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This is a difficult time for everyone – employer, employee, parents, and seniors.  Never decide to do something without understanding the consequences of those innocent actions.

bankruptcy and COVID

We all know it is important to plan ahead.  It cannot be more important than today.  Many of you lost your job or were furloughed, but almost everyone has a change in their income, some more dramatically than others.  Unfortunately, the bills continue to arrive.  It is very important to know what you should and should not do to re-start your financial life after COVID-19, however long this takes.

Ask questions today, not after you make mistakes that cannot be fixed.

People try to solve problems on their own (like the homeowner who does his or her own plumbing repair, only to pay thousands of dollars later to fix, what would have been, a simple problem).  Most people see bankruptcy as a last resort.  But what is that based on?  Usually, it comes from their gut or statements of others.  This is the same as taking medical advice from a neighbor, the janitor.

My point – talk to an experienced bankruptcy attorney to understand your choices (this discussion is probably free).  Ask about the options to pay your bills.  I don’t suggest you rush to file a bankruptcy.  Instead, I suggest you have a game plan to avoid bad decisions.  In my experience (helping people with their debts since 1991) I found those who received expert advice at the beginning of their financial problems are in better shape than those who don’t ask for advice from competent bankruptcy attorneys.

If bankruptcy is in your future, many issues must be taken care of before jumping in. 

bankruptcy and COVIDTiming is everything.  Have you paid family?  Have you transferred assets?  Do you expect a tax refund?  Do you rent?  Are you behind on your mortgage?  Do you want to move out of Arizona?  Are you getting divorced or married?  Do you pay education expenses for children over 18?  There are usually hundreds, if not thousands, of questions that must be answered before you have a solid plan for your future.  Any attorney you talk to must be willing to explain all these issues, plus more.  Don’t tolerate lazy or distracted attorneys.

Bankruptcies will increase as a result of COVID-19.  Who you choose to help you in the bankruptcy will make or break you and your bankruptcy.  See How To Find a Good Attorney and Why Hiring a Cheap Attorney is very Expensive.

DO NOT TAKE MONEY OUT OF YOUR RETIREMENT ACCOUNT WITHOUT FIRST UNDERSTANDING THE CONSEQUENCES.

bankruptcy and COVIDIf you learn nothing else from this blog, PLEASE REMEMBER THAT YOUR RETIREMENT ACCOUNT IS PROTECTED (‘exempt‘), MEANING NO CREDITOR CAN TAKE THOSE MONIES (except, perhaps, the IRS).  To understand what that means you must talk to an experienced bankruptcy attorney.  In Arizona, most bankruptcy attorneys (like this office) offer free consultations.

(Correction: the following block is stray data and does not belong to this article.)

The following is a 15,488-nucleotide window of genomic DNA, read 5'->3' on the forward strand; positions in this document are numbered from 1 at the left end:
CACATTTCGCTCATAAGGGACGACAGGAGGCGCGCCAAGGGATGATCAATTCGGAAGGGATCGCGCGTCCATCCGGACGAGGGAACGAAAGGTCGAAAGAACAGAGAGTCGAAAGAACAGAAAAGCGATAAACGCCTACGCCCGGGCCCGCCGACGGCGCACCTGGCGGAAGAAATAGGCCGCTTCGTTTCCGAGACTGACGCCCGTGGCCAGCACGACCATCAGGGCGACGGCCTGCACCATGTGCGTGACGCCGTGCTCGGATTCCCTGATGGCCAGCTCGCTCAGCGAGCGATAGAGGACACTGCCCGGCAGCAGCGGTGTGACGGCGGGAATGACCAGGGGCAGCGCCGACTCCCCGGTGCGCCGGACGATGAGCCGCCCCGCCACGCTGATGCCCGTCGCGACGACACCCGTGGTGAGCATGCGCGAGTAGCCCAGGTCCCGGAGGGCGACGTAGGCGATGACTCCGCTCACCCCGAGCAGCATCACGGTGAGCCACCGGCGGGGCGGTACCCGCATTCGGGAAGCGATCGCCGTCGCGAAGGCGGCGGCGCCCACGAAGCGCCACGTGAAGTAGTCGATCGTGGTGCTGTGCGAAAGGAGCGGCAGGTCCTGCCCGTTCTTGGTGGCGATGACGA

The new COVID-19 hardship withdrawals allow people to take up to $100,000 from their 401ks or individual retirement accounts without penalty or mandatory withholding. The withdrawals are taxable, but the money is paid back within three years the borrowers can amend their tax returns to receive a refund of the taxes.

MUSINGS FROM DIANE:

It is perfectly normal for everyone to be concerned about their lives after COVID-19.  The gambler will make a gut decision and hope for the best.  The planner will ask questions of those who know the answers and then make plans for their future financial security.  The avoider will stick their head in the sand and pretend nothing can harm them. Who are you?  How important is your financial future to you and your family?  It is not a sign of weakness to ask for help, just make sure you are asking someone who cares about you and your future.  Stay safe.

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Diane L. Drain

Diane L. Drain, bankruptcy attorney, retired law professor, mentor and community spokesperson.

About Diane Drain:

Diane is a well respected Arizona bankruptcy and foreclosure attorney. As a retired law professor, she believes in offering everyone, not just her clients, advice about bankruptcy and Arizona foreclosure laws. Diane is also a mentor to hundreds of Arizona attorneys.

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*Important Note from Diane: Everything on this web site is offered for educational purposes only and not intended to provide legal advice, nor create an attorney client relationship between you, me, or the author of any article. Any information in this web site should not be used as a substitute for competent legal advice from an attorney familiar with your personal circumstances and licensed to practice law in your state. Make sure to check out their reviews.*

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